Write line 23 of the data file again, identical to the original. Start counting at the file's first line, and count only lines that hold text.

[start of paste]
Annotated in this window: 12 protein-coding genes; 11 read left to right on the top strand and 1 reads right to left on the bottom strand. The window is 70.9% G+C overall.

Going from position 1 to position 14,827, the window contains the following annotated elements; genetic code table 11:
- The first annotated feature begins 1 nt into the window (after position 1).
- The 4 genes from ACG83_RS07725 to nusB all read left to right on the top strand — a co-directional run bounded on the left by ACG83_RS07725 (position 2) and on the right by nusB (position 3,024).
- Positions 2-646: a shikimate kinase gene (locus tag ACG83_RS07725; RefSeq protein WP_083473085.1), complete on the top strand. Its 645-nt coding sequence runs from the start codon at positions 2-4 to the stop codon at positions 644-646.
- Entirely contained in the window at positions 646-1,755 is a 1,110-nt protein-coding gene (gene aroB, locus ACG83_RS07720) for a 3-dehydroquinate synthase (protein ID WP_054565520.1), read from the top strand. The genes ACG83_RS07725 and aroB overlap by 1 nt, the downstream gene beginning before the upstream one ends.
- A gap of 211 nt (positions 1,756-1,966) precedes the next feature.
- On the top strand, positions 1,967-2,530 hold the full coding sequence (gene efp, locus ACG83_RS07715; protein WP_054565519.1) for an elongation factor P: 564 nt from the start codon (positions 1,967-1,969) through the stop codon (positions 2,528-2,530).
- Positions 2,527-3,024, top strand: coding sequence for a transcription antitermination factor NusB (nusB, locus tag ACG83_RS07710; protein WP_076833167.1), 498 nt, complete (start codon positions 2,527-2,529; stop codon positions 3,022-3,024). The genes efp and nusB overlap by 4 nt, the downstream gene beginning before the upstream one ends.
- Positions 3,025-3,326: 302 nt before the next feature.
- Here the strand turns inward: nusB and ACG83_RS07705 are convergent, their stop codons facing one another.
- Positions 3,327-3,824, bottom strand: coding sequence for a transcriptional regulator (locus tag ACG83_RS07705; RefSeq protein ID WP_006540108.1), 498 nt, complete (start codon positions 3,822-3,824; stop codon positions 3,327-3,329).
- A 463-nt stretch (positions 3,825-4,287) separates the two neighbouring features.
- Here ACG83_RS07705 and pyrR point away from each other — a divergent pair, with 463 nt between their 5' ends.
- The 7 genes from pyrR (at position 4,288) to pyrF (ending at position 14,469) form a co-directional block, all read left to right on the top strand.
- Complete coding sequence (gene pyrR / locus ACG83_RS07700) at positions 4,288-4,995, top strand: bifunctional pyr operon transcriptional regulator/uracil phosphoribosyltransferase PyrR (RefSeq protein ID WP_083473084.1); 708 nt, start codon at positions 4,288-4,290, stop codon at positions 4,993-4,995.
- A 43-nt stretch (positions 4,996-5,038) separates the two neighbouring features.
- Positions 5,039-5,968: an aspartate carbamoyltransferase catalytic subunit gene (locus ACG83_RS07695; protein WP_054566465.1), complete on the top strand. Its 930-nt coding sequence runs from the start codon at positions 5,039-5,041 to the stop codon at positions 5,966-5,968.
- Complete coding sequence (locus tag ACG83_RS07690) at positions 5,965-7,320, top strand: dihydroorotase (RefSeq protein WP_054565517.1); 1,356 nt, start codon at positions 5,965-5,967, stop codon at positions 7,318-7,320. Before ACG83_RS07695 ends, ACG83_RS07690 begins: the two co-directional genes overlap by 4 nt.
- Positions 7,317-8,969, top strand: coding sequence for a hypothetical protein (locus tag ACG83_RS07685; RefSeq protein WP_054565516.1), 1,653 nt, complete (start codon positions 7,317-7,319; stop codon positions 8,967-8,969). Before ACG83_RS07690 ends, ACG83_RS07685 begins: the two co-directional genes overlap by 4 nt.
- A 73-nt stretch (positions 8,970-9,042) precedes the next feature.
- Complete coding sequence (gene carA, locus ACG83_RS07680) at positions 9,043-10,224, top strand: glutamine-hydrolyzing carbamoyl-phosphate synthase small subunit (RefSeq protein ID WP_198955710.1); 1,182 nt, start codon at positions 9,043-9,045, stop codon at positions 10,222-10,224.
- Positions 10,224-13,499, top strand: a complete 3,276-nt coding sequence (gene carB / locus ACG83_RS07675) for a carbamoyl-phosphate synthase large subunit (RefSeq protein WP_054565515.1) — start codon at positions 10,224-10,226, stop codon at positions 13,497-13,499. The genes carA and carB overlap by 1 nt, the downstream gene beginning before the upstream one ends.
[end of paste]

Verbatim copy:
- Positions 10,224-13,499, top strand: a complete 3,276-nt coding sequence (gene carB / locus ACG83_RS07675) for a carbamoyl-phosphate synthase large subunit (RefSeq protein WP_054565515.1) — start codon at positions 10,224-10,226, stop codon at positions 13,497-13,499. The genes carA and carB overlap by 1 nt, the downstream gene beginning before the upstream one ends.